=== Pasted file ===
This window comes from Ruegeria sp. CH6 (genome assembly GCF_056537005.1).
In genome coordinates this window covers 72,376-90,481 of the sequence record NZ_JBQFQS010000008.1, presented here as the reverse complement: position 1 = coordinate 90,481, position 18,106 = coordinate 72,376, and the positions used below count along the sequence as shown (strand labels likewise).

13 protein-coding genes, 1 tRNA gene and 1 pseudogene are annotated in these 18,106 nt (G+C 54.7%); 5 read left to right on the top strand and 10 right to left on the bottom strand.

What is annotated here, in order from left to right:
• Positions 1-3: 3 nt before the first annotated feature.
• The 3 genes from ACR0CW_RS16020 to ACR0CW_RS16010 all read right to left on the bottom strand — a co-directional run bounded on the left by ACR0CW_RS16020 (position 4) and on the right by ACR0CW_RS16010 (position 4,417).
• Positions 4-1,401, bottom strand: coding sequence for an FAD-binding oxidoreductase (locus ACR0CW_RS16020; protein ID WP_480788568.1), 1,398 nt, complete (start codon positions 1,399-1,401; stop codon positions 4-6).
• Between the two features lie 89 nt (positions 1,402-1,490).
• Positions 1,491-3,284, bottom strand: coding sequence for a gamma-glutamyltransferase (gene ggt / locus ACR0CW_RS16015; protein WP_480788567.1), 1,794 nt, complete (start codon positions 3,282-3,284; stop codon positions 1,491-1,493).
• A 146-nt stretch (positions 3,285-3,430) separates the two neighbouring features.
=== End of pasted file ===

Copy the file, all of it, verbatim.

This window comes from Ruegeria sp. CH6 (genome assembly GCF_056537005.1).
In genome coordinates this window covers 72,376-90,481 of the sequence record NZ_JBQFQS010000008.1, presented here as the reverse complement: position 1 = coordinate 90,481, position 18,106 = coordinate 72,376, and the positions used below count along the sequence as shown (strand labels likewise).

13 protein-coding genes, 1 tRNA gene and 1 pseudogene are annotated in these 18,106 nt (G+C 54.7%); 5 read left to right on the top strand and 10 right to left on the bottom strand.

What is annotated here, in order from left to right:
• Positions 1-3: 3 nt before the first annotated feature.
• The 3 genes from ACR0CW_RS16020 to ACR0CW_RS16010 all read right to left on the bottom strand — a co-directional run bounded on the left by ACR0CW_RS16020 (position 4) and on the right by ACR0CW_RS16010 (position 4,417).
• Positions 4-1,401, bottom strand: coding sequence for an FAD-binding oxidoreductase (locus ACR0CW_RS16020; protein ID WP_480788568.1), 1,398 nt, complete (start codon positions 1,399-1,401; stop codon positions 4-6).
• Between the two features lie 89 nt (positions 1,402-1,490).
• Positions 1,491-3,284, bottom strand: coding sequence for a gamma-glutamyltransferase (gene ggt / locus ACR0CW_RS16015; protein WP_480788567.1), 1,794 nt, complete (start codon positions 3,282-3,284; stop codon positions 1,491-1,493).
• A 146-nt stretch (positions 3,285-3,430) separates the two neighbouring features.